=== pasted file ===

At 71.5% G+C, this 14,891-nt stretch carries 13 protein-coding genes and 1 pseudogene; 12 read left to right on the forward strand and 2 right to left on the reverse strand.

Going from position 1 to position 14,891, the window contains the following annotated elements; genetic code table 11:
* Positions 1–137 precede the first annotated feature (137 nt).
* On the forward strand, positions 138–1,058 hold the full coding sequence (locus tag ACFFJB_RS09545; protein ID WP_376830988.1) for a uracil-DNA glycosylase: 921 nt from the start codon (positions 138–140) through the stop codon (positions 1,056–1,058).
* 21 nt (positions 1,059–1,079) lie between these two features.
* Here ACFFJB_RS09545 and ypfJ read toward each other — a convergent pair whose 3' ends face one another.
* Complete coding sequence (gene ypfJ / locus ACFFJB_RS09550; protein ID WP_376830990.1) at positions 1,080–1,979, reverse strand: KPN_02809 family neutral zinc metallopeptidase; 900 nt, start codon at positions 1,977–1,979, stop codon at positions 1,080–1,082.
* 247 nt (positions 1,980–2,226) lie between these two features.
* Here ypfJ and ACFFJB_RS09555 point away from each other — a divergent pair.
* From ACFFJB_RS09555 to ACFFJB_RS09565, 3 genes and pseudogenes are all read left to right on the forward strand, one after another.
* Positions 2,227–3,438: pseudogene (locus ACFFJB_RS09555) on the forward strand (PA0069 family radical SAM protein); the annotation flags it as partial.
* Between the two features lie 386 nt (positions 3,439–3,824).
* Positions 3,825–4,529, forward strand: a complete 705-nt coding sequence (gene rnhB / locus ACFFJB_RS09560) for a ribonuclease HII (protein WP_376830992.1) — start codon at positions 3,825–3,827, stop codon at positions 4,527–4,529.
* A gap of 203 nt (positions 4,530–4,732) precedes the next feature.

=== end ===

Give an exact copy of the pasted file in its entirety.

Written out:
At 71.5% G+C, this 14,891-nt stretch carries 13 protein-coding genes and 1 pseudogene; 12 read left to right on the forward strand and 2 right to left on the reverse strand.

Going from position 1 to position 14,891, the window contains the following annotated elements; genetic code table 11:
* Positions 1–137 precede the first annotated feature (137 nt).
* On the forward strand, positions 138–1,058 hold the full coding sequence (locus tag ACFFJB_RS09545; protein ID WP_376830988.1) for a uracil-DNA glycosylase: 921 nt from the start codon (positions 138–140) through the stop codon (positions 1,056–1,058).
* 21 nt (positions 1,059–1,079) lie between these two features.
* Here ACFFJB_RS09545 and ypfJ read toward each other — a convergent pair whose 3' ends face one another.
* Complete coding sequence (gene ypfJ / locus ACFFJB_RS09550; protein ID WP_376830990.1) at positions 1,080–1,979, reverse strand: KPN_02809 family neutral zinc metallopeptidase; 900 nt, start codon at positions 1,977–1,979, stop codon at positions 1,080–1,082.
* 247 nt (positions 1,980–2,226) lie between these two features.
* Here ypfJ and ACFFJB_RS09555 point away from each other — a divergent pair.
* From ACFFJB_RS09555 to ACFFJB_RS09565, 3 genes and pseudogenes are all read left to right on the forward strand, one after another.
* Positions 2,227–3,438: pseudogene (locus ACFFJB_RS09555) on the forward strand (PA0069 family radical SAM protein); the annotation flags it as partial.
* Between the two features lie 386 nt (positions 3,439–3,824).
* Positions 3,825–4,529, forward strand: a complete 705-nt coding sequence (gene rnhB / locus ACFFJB_RS09560) for a ribonuclease HII (protein WP_376830992.1) — start codon at positions 3,825–3,827, stop codon at positions 4,527–4,529.
* A gap of 203 nt (positions 4,530–4,732) precedes the next feature.